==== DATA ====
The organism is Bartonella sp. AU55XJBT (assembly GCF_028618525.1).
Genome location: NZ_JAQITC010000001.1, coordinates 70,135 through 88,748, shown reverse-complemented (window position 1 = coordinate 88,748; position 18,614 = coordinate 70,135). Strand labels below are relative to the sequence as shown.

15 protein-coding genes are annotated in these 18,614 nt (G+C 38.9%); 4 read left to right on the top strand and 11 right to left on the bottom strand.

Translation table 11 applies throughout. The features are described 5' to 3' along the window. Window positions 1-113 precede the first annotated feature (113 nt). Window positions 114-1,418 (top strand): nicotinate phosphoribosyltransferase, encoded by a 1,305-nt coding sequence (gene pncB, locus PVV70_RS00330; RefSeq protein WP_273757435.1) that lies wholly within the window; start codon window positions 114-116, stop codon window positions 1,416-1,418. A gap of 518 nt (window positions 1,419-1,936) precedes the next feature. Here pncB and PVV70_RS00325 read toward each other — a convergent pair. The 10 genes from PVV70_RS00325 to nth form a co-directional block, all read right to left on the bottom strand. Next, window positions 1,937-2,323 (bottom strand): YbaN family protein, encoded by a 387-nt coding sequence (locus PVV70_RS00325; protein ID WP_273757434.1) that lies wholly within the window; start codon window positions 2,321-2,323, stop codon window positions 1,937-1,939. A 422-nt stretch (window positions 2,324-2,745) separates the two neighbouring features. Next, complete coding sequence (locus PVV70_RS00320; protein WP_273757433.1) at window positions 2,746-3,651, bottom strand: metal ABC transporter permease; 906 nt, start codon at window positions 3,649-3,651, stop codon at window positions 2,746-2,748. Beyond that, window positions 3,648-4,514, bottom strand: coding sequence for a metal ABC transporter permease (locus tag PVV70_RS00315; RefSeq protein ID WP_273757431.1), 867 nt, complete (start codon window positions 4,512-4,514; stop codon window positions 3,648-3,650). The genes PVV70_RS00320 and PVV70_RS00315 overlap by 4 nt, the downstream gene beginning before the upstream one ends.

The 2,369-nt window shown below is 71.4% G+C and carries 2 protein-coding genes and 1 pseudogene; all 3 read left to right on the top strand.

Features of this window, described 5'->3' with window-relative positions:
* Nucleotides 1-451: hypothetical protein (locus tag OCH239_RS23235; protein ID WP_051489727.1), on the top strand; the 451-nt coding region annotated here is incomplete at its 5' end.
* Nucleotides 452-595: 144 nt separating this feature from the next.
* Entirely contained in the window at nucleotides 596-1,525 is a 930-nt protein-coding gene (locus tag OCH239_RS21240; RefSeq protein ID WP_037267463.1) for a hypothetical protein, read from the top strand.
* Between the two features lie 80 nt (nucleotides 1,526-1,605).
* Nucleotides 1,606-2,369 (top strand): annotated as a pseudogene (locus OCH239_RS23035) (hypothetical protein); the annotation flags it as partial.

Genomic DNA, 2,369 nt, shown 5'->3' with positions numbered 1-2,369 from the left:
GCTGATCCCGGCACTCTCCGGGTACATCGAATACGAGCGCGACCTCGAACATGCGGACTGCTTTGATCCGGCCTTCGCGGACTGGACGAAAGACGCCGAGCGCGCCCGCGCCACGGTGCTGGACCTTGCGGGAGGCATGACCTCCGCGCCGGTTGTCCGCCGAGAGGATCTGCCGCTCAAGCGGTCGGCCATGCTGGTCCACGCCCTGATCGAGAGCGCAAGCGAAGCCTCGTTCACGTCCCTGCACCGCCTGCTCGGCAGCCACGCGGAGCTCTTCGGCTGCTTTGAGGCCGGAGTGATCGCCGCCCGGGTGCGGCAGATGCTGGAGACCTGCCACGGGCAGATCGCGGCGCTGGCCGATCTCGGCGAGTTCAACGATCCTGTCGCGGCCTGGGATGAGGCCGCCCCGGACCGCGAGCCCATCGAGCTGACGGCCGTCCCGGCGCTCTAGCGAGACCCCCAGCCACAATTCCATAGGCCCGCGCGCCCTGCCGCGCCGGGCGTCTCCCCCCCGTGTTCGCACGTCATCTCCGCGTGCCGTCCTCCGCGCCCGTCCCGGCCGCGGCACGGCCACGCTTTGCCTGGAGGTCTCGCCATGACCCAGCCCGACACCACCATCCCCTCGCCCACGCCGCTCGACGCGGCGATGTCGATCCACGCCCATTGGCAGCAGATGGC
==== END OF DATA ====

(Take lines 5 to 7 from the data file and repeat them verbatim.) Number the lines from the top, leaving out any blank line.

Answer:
The 2,369-nt window shown below is 71.4% G+C and carries 2 protein-coding genes and 1 pseudogene; all 3 read left to right on the top strand.

Features of this window, described 5'->3' with window-relative positions:
* Nucleotides 1-451: hypothetical protein (locus tag OCH239_RS23235; protein ID WP_051489727.1), on the top strand; the 451-nt coding region annotated here is incomplete at its 5' end.